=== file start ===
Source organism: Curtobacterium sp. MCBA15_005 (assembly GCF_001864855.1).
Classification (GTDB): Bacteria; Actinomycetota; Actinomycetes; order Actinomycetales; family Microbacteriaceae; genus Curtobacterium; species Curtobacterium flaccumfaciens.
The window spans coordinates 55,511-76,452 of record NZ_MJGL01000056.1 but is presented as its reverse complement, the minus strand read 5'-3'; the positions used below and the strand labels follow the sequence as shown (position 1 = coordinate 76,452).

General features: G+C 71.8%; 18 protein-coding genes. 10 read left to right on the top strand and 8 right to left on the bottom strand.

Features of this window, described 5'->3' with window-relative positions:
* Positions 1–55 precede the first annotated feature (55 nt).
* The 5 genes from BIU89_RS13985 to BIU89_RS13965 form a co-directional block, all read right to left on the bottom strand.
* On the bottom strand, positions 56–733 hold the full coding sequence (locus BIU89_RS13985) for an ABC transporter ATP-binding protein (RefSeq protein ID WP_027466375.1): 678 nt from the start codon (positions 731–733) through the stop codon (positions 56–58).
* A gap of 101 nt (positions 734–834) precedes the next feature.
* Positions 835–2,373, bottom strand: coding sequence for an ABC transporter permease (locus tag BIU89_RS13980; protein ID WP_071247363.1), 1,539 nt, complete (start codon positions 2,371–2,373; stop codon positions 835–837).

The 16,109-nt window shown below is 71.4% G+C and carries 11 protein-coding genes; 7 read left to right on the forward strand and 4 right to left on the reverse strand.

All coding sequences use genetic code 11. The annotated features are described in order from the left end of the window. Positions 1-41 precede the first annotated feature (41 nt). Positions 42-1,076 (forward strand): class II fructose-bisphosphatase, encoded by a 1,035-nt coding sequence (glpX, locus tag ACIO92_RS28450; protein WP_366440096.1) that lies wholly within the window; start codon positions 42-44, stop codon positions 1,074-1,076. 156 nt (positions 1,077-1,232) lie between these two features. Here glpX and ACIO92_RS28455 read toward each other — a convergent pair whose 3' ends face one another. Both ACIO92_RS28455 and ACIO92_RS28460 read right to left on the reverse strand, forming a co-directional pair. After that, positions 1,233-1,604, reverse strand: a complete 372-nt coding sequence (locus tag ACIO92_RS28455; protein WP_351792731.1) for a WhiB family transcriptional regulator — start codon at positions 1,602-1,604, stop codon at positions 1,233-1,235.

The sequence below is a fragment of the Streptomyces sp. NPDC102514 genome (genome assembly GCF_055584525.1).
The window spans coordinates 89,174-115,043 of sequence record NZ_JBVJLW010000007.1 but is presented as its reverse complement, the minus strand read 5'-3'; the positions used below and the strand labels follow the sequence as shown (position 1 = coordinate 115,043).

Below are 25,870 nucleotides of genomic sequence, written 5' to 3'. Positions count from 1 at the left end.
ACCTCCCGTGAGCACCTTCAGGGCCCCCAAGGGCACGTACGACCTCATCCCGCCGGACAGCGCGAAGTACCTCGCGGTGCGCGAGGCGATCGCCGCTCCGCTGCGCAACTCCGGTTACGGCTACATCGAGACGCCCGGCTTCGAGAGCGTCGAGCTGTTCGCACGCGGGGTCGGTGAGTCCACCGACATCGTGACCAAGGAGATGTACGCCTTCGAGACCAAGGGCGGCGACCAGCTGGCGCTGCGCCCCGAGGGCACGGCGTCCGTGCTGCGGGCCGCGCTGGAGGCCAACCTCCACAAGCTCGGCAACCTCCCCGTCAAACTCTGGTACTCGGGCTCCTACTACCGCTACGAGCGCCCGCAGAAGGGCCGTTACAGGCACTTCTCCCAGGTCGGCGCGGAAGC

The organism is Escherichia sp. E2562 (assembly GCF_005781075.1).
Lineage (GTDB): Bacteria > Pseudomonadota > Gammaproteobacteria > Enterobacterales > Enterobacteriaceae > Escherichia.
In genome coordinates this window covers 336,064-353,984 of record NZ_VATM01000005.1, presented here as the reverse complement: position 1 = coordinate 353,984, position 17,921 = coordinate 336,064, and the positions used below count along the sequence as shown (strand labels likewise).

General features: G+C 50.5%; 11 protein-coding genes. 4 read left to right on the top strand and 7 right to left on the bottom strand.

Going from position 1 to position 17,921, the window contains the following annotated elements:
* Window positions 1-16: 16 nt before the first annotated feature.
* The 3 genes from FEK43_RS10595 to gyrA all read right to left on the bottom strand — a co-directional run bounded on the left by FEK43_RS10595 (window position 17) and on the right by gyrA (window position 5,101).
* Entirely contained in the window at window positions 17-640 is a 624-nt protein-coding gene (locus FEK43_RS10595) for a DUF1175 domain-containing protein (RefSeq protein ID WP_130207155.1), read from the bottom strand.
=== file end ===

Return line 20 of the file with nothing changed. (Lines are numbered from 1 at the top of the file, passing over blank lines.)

General features: G+C 50.5%; 11 protein-coding genes. 4 read left to right on the top strand and 7 right to left on the bottom strand.